This monsoon, as you dig into your favourite samosa and tea, make sure you spare a thought for your health. For the monsoon will bring with it much more than magical drops from the heavens and refreshingly cooler climes. Stay alert to the onset of fever too – from germs, infections (both viral and bacterial) and diseases (both air & water borne) that will be populating the air.
A typical monsoon fever brings with it some recognizable and ‘universal’ symptoms such as chills, high temperature, headache, body-ache, rapid heartbeat, dizziness and others. Often, a seemingly harmless fever can be a decoy or disguise for implications that are far more serious. So if you, or someone you know, go under the weather this season and exhibit some of the symptoms of the infamous ‘monsoon fever’ (as explained in detailed below), it’s reason to be concerned. And approach a professional for advice and tests.
There are various types of fever that can afflict us during the season of the rains. Each will have its own set of symptoms and yet, there may be similarities and commonalities between them. Typically, a ‘monsoon fever’ brings with it a series of sickness syndromes as detailed out below:
When you catch a fever during the monsoons, avoid the temptation to play doctor and self-medicate (like instinctively reaching for an anti-biotic : This will anyway not work if the infection is caused by a virus, since anti-biotics – when prescribed correctly – only kill bacteria), because the risk of something going wrong is too high. So if you have exhibited any of the fever symptoms listed in this article, it is a good idea to approach a doctor or medical professional quickly.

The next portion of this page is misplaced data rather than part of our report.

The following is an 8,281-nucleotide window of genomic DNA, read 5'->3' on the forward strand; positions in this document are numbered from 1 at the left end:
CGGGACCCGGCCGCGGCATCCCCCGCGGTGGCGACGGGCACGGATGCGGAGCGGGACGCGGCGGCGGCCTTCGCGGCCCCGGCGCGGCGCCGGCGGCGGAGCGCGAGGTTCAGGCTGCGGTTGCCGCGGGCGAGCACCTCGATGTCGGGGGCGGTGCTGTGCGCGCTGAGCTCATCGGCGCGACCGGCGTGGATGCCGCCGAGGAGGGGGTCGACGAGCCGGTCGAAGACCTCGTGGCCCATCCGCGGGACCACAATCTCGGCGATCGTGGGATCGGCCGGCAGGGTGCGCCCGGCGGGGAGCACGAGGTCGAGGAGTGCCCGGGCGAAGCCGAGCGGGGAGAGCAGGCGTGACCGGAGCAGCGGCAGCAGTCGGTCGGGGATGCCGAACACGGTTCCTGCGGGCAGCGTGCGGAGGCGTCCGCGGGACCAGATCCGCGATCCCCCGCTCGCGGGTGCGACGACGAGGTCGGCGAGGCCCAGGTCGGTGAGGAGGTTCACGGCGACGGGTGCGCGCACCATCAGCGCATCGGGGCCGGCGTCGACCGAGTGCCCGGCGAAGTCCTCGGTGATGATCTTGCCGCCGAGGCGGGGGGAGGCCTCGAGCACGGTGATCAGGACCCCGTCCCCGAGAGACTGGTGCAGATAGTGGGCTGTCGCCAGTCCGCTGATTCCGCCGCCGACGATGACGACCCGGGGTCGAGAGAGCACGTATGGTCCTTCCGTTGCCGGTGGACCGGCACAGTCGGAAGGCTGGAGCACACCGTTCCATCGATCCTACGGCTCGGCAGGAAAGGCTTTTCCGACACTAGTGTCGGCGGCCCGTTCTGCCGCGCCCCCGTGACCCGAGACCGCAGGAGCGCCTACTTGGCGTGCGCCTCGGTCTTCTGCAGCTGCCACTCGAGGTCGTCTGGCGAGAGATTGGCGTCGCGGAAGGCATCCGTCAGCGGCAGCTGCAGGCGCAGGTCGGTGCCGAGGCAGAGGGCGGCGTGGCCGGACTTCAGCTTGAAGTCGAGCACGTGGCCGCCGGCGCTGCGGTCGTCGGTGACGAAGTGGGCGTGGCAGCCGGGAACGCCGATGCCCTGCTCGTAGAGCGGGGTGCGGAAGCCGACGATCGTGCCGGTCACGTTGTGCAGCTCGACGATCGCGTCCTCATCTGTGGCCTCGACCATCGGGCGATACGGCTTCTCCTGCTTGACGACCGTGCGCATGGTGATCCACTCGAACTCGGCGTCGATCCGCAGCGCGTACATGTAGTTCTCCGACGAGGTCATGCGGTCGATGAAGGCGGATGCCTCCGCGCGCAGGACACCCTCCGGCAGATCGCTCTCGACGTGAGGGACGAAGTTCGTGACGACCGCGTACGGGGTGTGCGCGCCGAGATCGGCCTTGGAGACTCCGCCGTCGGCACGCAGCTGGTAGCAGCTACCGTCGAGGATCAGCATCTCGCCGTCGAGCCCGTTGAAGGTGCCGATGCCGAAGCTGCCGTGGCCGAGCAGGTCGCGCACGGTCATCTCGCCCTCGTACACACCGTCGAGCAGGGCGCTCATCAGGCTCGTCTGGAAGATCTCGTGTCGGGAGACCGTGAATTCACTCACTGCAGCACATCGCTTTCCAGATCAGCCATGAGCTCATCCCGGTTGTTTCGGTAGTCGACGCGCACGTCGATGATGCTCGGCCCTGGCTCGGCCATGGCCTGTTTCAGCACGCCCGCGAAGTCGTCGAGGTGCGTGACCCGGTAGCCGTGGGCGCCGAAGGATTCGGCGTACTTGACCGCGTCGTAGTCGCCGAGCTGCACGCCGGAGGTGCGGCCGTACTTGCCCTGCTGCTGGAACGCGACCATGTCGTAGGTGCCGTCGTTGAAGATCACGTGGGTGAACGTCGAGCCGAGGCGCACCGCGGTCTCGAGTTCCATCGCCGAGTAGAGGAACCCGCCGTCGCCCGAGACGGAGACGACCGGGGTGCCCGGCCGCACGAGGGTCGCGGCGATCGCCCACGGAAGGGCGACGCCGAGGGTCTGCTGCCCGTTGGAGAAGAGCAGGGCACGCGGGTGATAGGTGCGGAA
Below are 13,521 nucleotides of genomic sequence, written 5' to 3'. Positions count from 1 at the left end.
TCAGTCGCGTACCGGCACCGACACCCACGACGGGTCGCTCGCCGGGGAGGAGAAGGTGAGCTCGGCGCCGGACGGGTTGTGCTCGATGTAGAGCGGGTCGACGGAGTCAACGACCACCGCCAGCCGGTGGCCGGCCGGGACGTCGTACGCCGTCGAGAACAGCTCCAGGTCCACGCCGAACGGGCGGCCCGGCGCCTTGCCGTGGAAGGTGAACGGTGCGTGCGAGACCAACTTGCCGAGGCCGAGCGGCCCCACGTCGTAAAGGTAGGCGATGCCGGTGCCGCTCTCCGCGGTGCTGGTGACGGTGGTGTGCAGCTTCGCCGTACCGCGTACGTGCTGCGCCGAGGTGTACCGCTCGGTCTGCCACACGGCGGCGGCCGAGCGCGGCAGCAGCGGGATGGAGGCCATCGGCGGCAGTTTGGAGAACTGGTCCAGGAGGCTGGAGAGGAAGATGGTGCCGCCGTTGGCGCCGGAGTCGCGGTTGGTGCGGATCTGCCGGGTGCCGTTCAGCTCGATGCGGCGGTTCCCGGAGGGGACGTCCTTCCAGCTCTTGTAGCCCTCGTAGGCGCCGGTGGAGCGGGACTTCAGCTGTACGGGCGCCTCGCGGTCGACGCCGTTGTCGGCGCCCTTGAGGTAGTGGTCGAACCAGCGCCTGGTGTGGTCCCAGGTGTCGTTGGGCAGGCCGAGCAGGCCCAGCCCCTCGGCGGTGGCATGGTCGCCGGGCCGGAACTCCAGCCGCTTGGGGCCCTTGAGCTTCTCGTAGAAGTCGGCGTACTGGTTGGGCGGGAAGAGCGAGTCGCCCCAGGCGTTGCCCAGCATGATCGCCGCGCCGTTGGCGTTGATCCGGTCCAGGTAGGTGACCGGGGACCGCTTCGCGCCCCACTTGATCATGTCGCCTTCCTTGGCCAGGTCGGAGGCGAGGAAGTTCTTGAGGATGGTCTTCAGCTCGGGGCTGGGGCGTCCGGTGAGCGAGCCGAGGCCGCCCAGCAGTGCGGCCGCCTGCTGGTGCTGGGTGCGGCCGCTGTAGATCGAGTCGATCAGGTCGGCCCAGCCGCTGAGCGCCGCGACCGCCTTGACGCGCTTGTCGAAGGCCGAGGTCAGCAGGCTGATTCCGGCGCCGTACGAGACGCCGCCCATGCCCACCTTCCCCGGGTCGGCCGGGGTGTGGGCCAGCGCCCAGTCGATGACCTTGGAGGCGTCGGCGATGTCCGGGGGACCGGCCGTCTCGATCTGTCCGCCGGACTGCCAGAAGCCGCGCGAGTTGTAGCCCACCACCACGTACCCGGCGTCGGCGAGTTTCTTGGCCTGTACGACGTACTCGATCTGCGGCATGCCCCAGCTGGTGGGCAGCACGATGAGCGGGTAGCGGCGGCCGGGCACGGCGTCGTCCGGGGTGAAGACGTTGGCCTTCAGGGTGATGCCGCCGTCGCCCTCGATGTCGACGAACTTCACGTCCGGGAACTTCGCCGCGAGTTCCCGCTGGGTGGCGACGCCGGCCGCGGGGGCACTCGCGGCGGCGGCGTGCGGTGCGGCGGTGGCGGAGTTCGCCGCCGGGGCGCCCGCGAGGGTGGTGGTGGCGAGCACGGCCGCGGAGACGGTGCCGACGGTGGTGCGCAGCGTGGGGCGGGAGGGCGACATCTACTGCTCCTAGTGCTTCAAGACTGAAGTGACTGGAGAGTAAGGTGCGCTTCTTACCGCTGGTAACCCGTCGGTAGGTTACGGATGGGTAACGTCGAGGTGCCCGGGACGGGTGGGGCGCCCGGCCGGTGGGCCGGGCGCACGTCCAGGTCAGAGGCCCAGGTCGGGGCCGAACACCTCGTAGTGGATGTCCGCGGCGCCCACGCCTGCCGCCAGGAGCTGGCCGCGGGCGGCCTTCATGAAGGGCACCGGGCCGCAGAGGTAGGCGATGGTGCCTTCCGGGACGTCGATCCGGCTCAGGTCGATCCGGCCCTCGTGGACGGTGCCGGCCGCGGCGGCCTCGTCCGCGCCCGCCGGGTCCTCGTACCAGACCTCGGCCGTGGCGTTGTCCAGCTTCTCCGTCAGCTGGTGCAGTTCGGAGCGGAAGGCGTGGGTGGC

Below are some of the common types of fever and maladies one can go down with, when the skies open up:
Infecting the upper respiratory system, the common cold – a type of viral infection – is one of the most common diseases during the monsoon season. With over 200 kinds of viruses causing it, it’s practically impossible for the body to develop immunity against each and every one of them – and so the ‘common cold’ remains a recurring and familiar medical condition in our lives. Some symptoms of the ‘common cold’ are coughing & wheezing, sore throat, blocked & running nose, a gruffy voice, mild fever with chills & shivering, aches in the muscles, pink colour in the eyes, pain in the ear, a feeling of exhaustion and drowsiness and a loss in appetite. In extreme cases, the condition can lead to Pneumonia and Acute Bronchitis as well. Common Cold is contagious, and can be transmitted via germs in the droplets released into the air during the act of sneezing or coughing. Some methods of prevention are avoiding contact with an infected individual, making sure to always cough or sneeze into a tissue or handkerchief, washing one’s hands and face frequently, keeping surfaces disinfected and the environment clean, and boosting the immunity by eating plenty of vitamin-rich fruits and vegetables.